Armello is a kingdom composed of four major clans; Rabbit, Wolf, Bear, and Rat. Long ago they fought a grand, unending, war among one another but were united by the great and powerful Lion King. As of late however The King, a beacon of wisdom and justice, has lost his mind and begun to turn to dark magicks. You choose a hero from one of the clans and must dethrone the king by whatever means necessary –putting yourself on the throne wouldn’t hurt either–, Purge the land of this evil, become the heir apparent, kill the king with your own hands, or prove that you are truly the greater evil — why choose a lesser one?
Armello started off in 2012 being developed by Team of Geeks, a 15 person team. It was originally going to be an iPad exclusive but Team of Geeks got a little stalled out. Development staggered forward for 2 years until they began a Kickstarter Campaign. Asking for $200,000 and getting $300,000 they made the game available for PS4 and computers.
The game’s influences include The Dark Crystal, Red Wall, Magic: The Gathering, and Spirited Away.
Armello was released on September 1st, 2015. It’s competition was Grow Home (PS4), Super Mario Maker (WiiU), and Undertale (PC and Mac)
Big shout out to Youtuber Kikoskia, without whom I would have no knowledge of this game. Check him out, he makes good stuff. Before I go on I must announce that I have not actually played any PVP multiplayer. I can only speak to the vaguely competent AI. In my estimation games against other players would be totally different from a single play experience. I foresee the King dying and the players waking from their pvp smashing stupor to realize they were supposed to be playing the game instead of creating an endless cycle of revenge. My heart is filled with equal measure dread and zeal to play against another human.
The first thing you do when you begin a game of Armello is pick a character. Each character has unique statistics and a special ability, their clan also gives them an affinity for night or day — offering them bonuses during that time. Fight is how many dice you’ll role in a fight, body is your health, wits limits the number of cards you can carry and is used to avoid certain perils, and spirit is the amount of magic you get each night and is used in certain perils as well.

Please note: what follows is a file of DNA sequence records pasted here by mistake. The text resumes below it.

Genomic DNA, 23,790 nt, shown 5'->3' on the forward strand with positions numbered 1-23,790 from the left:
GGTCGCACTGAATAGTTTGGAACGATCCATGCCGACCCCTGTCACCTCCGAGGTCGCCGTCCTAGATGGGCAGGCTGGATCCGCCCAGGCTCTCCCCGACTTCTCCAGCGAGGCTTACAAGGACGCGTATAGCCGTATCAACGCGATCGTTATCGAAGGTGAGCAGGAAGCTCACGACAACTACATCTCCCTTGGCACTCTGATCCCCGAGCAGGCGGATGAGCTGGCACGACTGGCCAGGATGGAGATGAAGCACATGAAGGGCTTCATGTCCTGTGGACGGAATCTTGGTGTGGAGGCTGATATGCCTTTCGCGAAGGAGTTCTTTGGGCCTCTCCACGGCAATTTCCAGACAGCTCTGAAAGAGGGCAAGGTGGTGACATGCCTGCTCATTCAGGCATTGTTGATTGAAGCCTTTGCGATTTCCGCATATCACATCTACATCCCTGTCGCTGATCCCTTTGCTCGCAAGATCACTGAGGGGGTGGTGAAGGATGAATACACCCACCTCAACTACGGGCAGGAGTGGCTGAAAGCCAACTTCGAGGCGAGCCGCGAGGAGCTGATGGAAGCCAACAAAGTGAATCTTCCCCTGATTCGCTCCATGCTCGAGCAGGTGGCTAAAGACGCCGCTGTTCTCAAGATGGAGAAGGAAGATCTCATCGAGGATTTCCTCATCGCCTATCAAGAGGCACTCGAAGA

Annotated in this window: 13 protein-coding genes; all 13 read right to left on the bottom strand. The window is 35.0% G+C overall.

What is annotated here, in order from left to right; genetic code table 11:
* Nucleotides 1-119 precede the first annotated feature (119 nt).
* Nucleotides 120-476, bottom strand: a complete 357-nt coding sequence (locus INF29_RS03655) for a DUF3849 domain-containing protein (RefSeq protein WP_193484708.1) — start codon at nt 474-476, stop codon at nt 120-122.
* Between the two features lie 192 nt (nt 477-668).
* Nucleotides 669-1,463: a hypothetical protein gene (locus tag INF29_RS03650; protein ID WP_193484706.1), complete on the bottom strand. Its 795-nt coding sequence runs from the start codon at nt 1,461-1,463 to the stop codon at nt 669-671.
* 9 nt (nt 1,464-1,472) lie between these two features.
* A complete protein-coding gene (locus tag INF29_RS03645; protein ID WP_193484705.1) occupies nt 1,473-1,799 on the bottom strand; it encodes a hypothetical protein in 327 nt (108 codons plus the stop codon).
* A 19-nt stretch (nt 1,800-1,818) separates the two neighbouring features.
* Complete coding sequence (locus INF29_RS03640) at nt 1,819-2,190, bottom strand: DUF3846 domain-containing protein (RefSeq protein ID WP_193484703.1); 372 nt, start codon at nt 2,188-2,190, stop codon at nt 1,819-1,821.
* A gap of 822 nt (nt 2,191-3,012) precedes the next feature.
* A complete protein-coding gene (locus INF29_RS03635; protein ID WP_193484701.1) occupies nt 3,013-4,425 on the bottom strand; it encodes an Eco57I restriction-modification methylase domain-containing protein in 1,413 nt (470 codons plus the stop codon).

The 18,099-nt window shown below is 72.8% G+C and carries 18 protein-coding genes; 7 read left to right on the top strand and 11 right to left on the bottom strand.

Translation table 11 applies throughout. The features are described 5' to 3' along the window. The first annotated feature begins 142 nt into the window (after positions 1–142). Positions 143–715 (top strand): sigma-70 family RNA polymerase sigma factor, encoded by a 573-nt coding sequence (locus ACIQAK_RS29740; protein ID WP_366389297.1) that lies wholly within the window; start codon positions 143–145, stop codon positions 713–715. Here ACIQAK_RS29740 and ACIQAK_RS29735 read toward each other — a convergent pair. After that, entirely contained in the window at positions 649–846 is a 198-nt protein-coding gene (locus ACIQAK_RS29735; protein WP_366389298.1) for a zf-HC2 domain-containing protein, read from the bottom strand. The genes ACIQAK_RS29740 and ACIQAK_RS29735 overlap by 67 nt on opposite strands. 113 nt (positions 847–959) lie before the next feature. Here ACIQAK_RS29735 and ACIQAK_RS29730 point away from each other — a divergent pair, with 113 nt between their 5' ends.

What’s a peril? It’s a thing on the map that’ll mess you up if you fail to overcome it. What’s a card? Well it’s an item, spell, or trickery card that you can use, equip, cast, inflict on someone, or plop on a space and turn it into a peril. Cards also have a symbol on them corresponding to one of the faces on the armello dice — which are sword, sun, moon, shield, Wyld, and Rot. You can discard a card in combat or when faced with a peril to force one of the dice to roll that symbol. Barring that you can roll the dice and hope they fall favorably.
The resources in Armello are gold, magic, prestige, and rot. You gain gold from delving in dungeons and protecting settlements. Your magic equalizes at nightfall or can be boosted with certain items. Prestige is gained by defeating enemy heroes, saving towns, or killing monsters. It’s lost when you fall in combat, spend it on certain cards, kill a guard, or other special circumstances. Rot is acquired by playing certain cards, being killed by corrupted creatures, or failing certain perils — and rot is bad voodoo, just one point changes the way your character works and five points changes the game entirely.